I have no special talents. I am only passionately curious. – Albert Einstein
|A wonderful, simple way to make a pork roast very special.|
I was visiting my mother recently. I try to take some food down so I can cook for her, but this time she had already bought a pork roast to make. So I had to improvise on the spot.
|Sage, onion slices...|
I value the time I get to spend with my mother. She has done, and still does, so much for me. She’s a very special woman. I try (at the least) to cook dinner so she can relax.
I also wanted to cook the roast because sometimes roast can be dry, and I know a great way to do one that isn’t. Not only is this roast moist, but it’s extremely flavourful. Restaurant worthy, if I do say so myself, but not to brag…
Mom has a large sage bush growing among her flowers. That’s a good thing. It’s winter hardy in Nova Scotia and can grow to spectacular size.
The bad thing is she doesn’t really know how to use it. You have to understand she’s of a generation where herbs were not all that common to grow yourself. Or to use either, except for some real standards.
So out I marched to the sage bush. It only took three snips. The other ingredients are pretty much pantry standards. Onions, mushrooms, mustard and honey. And a little wine, of course.
The "magic" lies in what you do with what you have on hand. Another bit is using a meat thermometer. It's the "magic wand" of roasting.
Many have said we eat with our eyes first, and I’m a firm believer in that adage. A little presentation goes a long way. Just because it was just the two of us was no reason to skimp on that important part of the dining experience.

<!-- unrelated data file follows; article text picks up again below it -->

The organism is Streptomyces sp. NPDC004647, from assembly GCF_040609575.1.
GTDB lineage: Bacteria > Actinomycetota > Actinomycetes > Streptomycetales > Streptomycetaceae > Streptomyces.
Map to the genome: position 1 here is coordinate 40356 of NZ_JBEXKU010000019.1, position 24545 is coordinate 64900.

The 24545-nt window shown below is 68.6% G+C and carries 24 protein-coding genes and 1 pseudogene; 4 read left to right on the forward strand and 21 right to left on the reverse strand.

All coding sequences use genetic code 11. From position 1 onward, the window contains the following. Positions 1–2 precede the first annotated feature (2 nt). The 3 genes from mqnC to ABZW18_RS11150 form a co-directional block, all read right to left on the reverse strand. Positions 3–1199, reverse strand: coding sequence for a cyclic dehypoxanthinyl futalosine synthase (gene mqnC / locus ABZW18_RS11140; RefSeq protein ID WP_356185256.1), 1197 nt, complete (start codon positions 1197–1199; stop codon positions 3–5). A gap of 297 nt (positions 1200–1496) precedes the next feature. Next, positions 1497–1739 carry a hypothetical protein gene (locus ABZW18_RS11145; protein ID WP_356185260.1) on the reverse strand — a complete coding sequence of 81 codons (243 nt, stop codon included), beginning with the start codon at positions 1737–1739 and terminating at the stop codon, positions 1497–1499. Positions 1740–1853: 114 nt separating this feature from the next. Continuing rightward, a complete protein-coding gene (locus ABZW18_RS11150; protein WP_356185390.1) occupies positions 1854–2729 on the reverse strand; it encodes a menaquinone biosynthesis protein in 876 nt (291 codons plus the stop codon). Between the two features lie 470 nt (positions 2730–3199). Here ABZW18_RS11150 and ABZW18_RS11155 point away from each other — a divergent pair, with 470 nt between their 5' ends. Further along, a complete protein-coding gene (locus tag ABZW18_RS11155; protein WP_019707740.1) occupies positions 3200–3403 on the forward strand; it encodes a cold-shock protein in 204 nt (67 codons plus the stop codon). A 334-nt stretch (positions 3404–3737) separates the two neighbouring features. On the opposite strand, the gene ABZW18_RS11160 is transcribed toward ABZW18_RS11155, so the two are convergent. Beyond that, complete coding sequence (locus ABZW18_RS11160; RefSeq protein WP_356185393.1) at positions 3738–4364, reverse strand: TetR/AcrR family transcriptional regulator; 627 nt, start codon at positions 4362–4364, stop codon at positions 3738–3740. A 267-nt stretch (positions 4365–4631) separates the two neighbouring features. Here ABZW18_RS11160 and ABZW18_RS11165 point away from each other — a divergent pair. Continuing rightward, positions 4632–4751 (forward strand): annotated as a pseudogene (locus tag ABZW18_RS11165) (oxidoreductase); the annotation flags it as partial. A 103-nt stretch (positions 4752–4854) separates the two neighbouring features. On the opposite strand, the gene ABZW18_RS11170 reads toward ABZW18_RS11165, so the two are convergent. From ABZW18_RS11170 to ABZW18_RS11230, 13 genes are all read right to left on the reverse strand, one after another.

Even that was simple. Buttery mashed potatoes had a layer of fried onions and mushrooms, and then that was topped with a generous slice of roast.
You really should try this recipe. With just a few simple ingredients you can transform what could be a boring piece of meat into something special.
|A simple wet rub of mustard, honey and sage.|
Sage Mustard Pork Roast
Prep: 10 min | Cook: 2 hr 10 min
2 stalks sage, about 8” long
1 medium onion, sliced
200g mushrooms, slice
1/2 cup white wine
1 kg pork loin roast, bone in
2 tsp mustard, yellow or Dijon
2 tsp honey
1 tbsp chopped sage
1/2 tsp cracked black pepper
salt to taste
1 tbsp butter
Preheat the oven to 300°F.
Place the stalks of sage in a 9x9 baking dish. Place the onion slices on top and then the sliced mushrooms. Sprinkle with a little salt.
Mix together the mustard, honey, sage and pepper into a loose paste. Rub the top and sides of the roast.
|After the onions and mushrooms have helped flavour the|
roast, they are pan fried.
Place the roast on top of the mushrooms in the dish and sprinkle with some salt. Pour the white wine into the bottom of the dish.
Bake for 1 hour in the low oven. Then turn up the heat to 450°F and roast for another 45 minutes to 1 hour, or until the internal temperature reaches between 165°F and 170°F. The blast of heat keeps the moisture inside and forms a bit of crust on top.
Remove the roast from the oven and let it rest. This resting redistributes the juices throughout the meat. It’s an important step.
Melt the butter in a frying pan. Remove the sage from the onion.mushroom mixture and place, with whatever liquid, in the pan. Sauté until the liquid has evaporated and the mushrooms and onions begin to brown, about 5-8 minutes.
To serve, place the onions and mushrooms on top of buttered mashed potatoes. Place a slice of rot on top.
Serve your choice of buttered vegetables as a side dish. We had beans.
|Resting the meat helps the juices redistribute so they don't run out when you slice.|
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